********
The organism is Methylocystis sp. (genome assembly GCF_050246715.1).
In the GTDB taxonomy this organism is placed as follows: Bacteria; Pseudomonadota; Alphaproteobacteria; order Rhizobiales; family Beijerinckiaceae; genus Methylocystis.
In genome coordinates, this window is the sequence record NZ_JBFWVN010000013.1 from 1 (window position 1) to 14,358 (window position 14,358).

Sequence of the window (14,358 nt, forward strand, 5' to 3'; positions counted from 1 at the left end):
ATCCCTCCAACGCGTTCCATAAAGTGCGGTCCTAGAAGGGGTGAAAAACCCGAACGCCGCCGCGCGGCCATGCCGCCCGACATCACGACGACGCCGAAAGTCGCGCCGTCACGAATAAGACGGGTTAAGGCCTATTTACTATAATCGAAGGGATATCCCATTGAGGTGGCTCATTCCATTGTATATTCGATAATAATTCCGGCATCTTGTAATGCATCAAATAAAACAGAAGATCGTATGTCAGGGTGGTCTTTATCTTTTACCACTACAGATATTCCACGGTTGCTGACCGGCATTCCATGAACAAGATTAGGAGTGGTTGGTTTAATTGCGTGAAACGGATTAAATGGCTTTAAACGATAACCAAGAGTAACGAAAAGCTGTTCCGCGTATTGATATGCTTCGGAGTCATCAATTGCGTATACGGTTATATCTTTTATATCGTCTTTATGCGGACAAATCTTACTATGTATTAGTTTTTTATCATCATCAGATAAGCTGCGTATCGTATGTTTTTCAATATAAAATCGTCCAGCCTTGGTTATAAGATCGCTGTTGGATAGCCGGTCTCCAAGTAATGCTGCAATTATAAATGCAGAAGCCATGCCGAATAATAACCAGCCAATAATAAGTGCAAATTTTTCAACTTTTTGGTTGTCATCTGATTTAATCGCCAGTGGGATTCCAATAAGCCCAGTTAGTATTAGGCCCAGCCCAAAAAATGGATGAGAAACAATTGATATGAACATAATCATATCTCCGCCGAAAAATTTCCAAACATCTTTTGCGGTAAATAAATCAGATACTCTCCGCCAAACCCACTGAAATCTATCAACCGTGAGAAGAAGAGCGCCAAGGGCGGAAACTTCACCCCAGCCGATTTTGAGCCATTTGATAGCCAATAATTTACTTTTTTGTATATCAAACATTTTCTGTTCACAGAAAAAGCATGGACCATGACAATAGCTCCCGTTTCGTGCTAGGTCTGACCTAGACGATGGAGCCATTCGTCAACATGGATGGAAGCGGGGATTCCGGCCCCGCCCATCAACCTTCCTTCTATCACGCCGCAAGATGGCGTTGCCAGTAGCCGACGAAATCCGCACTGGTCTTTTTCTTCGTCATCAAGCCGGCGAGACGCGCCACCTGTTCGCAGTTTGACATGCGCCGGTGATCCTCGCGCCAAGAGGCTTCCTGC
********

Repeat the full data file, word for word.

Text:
The organism is Methylocystis sp. (genome assembly GCF_050246715.1).
In the GTDB taxonomy this organism is placed as follows: Bacteria; Pseudomonadota; Alphaproteobacteria; order Rhizobiales; family Beijerinckiaceae; genus Methylocystis.
In genome coordinates, this window is the sequence record NZ_JBFWVN010000013.1 from 1 (window position 1) to 14,358 (window position 14,358).

Sequence of the window (14,358 nt, forward strand, 5' to 3'; positions counted from 1 at the left end):
ATCCCTCCAACGCGTTCCATAAAGTGCGGTCCTAGAAGGGGTGAAAAACCCGAACGCCGCCGCGCGGCCATGCCGCCCGACATCACGACGACGCCGAAAGTCGCGCCGTCACGAATAAGACGGGTTAAGGCCTATTTACTATAATCGAAGGGATATCCCATTGAGGTGGCTCATTCCATTGTATATTCGATAATAATTCCGGCATCTTGTAATGCATCAAATAAAACAGAAGATCGTATGTCAGGGTGGTCTTTATCTTTTACCACTACAGATATTCCACGGTTGCTGACCGGCATTCCATGAACAAGATTAGGAGTGGTTGGTTTAATTGCGTGAAACGGATTAAATGGCTTTAAACGATAACCAAGAGTAACGAAAAGCTGTTCCGCGTATTGATATGCTTCGGAGTCATCAATTGCGTATACGGTTATATCTTTTATATCGTCTTTATGCGGACAAATCTTACTATGTATTAGTTTTTTATCATCATCAGATAAGCTGCGTATCGTATGTTTTTCAATATAAAATCGTCCAGCCTTGGTTATAAGATCGCTGTTGGATAGCCGGTCTCCAAGTAATGCTGCAATTATAAATGCAGAAGCCATGCCGAATAATAACCAGCCAATAATAAGTGCAAATTTTTCAACTTTTTGGTTGTCATCTGATTTAATCGCCAGTGGGATTCCAATAAGCCCAGTTAGTATTAGGCCCAGCCCAAAAAATGGATGAGAAACAATTGATATGAACATAATCATATCTCCGCCGAAAAATTTCCAAACATCTTTTGCGGTAAATAAATCAGATACTCTCCGCCAAACCCACTGAAATCTATCAACCGTGAGAAGAAGAGCGCCAAGGGCGGAAACTTCACCCCAGCCGATTTTGAGCCATTTGATAGCCAATAATTTACTTTTTTGTATATCAAACATTTTCTGTTCACAGAAAAAGCATGGACCATGACAATAGCTCCCGTTTCGTGCTAGGTCTGACCTAGACGATGGAGCCATTCGTCAACATGGATGGAAGCGGGGATTCCGGCCCCGCCCATCAACCTTCCTTCTATCACGCCGCAAGATGGCGTTGCCAGTAGCCGACGAAATCCGCACTGGTCTTTTTCTTCGTCATCAAGCCGGCGAGACGCGCCACCTGTTCGCAGTTTGACATGCGCCGGTGATCCTCGCGCCAAGAGGCTTCCTGC